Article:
There is a hockey God

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The NHL is back baby

What the Puck?
Autumn McDowell

Sports Editor

Just when I thought the NHL couldn’t get any dumber, they go and do something like this, and totally redeem themselves.

With the lockout still in full swing during the Christmas break, and team Canada ending their 14-year medal streak at the World Juniors on Jan. 5, I had attempted to eat away my sorrows before bed in an effort to forget about all the pain the hockey gods have caused me this year. 

However, during the mid-stages of my food coma, I awoke to the sound of an annoying phone vibration at 5 a.m. on Sunday morning. While I normally would have ignored the sound, my comatose state propelled myself to check who or what had rudely woken me up at a time like this.

However, upon looking at the screen I received some surprising news: NHL commissioner Gary Bettman had actually done something good for a change.

113 long, sometimes hellish days into the lockout, a TSN alert stated that a tentative agreement had been reached between the NHL and NHLPA.

Once the choir finished singing hallelujah, and I had relished with a few celebratory fist pumps in the air, I attempted to fall back asleep, but with my increased excitement this proved to be exceedingly difficult.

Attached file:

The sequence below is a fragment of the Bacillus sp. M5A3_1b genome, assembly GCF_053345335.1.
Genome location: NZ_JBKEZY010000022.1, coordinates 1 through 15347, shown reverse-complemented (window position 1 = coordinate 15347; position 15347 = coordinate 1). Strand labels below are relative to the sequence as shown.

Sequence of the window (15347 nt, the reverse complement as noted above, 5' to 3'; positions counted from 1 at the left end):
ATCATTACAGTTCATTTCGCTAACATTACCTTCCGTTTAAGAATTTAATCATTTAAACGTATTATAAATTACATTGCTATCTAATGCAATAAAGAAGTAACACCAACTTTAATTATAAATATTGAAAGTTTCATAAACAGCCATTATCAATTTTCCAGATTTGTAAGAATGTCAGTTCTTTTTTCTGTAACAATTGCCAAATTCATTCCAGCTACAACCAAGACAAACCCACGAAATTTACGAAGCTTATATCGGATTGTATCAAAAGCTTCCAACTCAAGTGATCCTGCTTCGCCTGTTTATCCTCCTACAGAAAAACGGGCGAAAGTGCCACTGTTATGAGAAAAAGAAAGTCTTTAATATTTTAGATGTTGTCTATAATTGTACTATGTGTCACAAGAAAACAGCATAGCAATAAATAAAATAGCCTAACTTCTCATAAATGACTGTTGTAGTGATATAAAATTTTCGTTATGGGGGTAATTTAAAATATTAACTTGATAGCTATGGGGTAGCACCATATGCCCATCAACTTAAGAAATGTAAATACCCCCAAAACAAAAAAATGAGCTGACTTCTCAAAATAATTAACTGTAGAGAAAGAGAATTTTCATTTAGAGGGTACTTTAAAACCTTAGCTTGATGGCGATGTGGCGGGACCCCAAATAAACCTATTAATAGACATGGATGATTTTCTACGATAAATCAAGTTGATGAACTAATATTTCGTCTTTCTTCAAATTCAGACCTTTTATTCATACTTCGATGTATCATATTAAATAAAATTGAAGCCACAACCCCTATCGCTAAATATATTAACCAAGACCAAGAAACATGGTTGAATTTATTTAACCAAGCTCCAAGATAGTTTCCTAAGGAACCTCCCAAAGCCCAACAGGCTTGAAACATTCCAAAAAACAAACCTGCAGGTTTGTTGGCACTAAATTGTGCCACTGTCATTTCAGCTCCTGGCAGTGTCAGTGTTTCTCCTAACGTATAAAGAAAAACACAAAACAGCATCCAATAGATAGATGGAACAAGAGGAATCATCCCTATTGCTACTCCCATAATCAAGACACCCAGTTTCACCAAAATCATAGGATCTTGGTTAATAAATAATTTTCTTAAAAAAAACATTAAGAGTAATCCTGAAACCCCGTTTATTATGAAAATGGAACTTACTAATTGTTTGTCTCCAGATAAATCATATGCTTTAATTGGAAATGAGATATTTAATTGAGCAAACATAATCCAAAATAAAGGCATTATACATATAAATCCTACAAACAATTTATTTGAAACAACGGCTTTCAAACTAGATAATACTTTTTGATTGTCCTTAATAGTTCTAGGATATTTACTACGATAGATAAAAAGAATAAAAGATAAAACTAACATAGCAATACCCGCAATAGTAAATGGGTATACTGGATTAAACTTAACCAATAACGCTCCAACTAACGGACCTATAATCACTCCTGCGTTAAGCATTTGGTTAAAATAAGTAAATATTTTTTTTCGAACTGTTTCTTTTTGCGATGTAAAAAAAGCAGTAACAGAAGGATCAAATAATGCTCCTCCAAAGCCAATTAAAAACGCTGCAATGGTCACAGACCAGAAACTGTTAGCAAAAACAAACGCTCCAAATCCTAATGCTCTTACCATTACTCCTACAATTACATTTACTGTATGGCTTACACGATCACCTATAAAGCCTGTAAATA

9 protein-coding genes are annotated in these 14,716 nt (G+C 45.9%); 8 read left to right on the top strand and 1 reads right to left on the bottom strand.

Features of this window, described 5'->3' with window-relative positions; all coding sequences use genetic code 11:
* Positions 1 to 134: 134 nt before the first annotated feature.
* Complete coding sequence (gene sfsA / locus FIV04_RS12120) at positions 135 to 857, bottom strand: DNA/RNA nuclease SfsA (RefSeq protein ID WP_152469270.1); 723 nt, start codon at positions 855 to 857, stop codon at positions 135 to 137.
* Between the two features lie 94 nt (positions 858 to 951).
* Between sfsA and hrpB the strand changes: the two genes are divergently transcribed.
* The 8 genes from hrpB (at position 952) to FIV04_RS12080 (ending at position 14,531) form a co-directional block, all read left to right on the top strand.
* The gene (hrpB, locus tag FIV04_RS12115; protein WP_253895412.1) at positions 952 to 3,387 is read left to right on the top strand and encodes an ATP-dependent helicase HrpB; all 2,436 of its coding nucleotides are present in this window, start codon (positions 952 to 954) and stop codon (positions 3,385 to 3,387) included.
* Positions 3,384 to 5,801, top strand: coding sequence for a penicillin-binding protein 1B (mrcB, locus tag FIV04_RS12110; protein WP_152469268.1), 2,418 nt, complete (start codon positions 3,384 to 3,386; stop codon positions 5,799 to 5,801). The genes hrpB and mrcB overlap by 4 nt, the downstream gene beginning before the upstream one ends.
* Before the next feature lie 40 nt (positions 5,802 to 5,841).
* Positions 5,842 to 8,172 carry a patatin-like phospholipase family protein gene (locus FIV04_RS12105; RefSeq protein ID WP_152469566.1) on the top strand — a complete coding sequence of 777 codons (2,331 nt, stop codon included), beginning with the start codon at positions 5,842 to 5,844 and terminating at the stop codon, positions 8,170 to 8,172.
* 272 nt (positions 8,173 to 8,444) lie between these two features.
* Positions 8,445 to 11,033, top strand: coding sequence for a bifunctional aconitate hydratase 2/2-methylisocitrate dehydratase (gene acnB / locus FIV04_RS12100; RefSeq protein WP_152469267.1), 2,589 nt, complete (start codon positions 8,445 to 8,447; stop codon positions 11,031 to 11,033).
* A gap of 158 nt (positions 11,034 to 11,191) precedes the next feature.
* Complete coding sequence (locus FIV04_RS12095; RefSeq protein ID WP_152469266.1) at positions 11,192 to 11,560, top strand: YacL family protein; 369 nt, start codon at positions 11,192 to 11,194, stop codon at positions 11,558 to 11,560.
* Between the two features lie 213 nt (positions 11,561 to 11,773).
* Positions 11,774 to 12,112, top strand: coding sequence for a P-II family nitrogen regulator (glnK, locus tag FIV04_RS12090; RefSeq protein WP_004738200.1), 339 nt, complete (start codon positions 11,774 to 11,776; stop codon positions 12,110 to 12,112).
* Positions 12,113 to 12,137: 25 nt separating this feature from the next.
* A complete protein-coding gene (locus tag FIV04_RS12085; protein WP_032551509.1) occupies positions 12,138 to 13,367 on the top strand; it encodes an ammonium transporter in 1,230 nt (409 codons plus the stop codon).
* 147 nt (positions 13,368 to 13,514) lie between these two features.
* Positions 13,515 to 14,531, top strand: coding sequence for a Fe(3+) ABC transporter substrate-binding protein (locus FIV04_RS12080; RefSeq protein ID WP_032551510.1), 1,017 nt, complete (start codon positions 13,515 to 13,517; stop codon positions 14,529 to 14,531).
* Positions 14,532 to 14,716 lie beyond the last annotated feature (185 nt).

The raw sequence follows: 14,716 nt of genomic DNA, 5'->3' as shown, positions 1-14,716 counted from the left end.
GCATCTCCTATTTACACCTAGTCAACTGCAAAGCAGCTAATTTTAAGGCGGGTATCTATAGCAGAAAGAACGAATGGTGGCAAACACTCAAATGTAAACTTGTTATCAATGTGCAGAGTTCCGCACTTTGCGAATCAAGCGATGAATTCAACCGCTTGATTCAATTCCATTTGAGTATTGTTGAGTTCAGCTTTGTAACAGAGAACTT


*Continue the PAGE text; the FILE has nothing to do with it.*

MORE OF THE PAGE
After waking up at a reasonable time a few hours later, and confirming that I had not dreamed the whole episode, details of the new agreement between the two organizations were released.

Although there were many elements to the lockout negotiations, including a revenue split, to which the millionaire players took a seven perfect decrease – oddly enough I have trouble feeling bad for them – the element that concerns fans the most is the length of the season.

As of press time, the NHL is planning for a 50-game season to begin shortly, meaning it’s time to blow the dust off of your favourite team’s jersey and wear it with pride once again.

Just days ago, with the end of the lockout seemingly nowhere in sight, many fans began to make outrageous claims that they would boycott the season if one was to in fact happen. With expectations of a season at an all-time low, these lofty claims seemed like safe bets that would never be put to the test. But, that’s not the case anymore, suckers.

No matter how angry any fan was during the rollercoaster lockout ride, it is my lofty claim that not one of the stubborn fans will be able to go an entire 50-game season without watching hockey.

One fan boycotting the season won’t change anything now. A hunger strike would be one thing, but trying to refrain from watching your favourite team during a season where most of the games will actually matter seems like a cruel form of self-torture.

If all these crazy fans are trying to do is to prove a point about how the NHL did not consider the fans during the lockout, then be my guest. But, if you’ll excuse me, I have a new jersey to buy and a game to watch.

Photo courtesy of Nathan Denette/The Canadian Press

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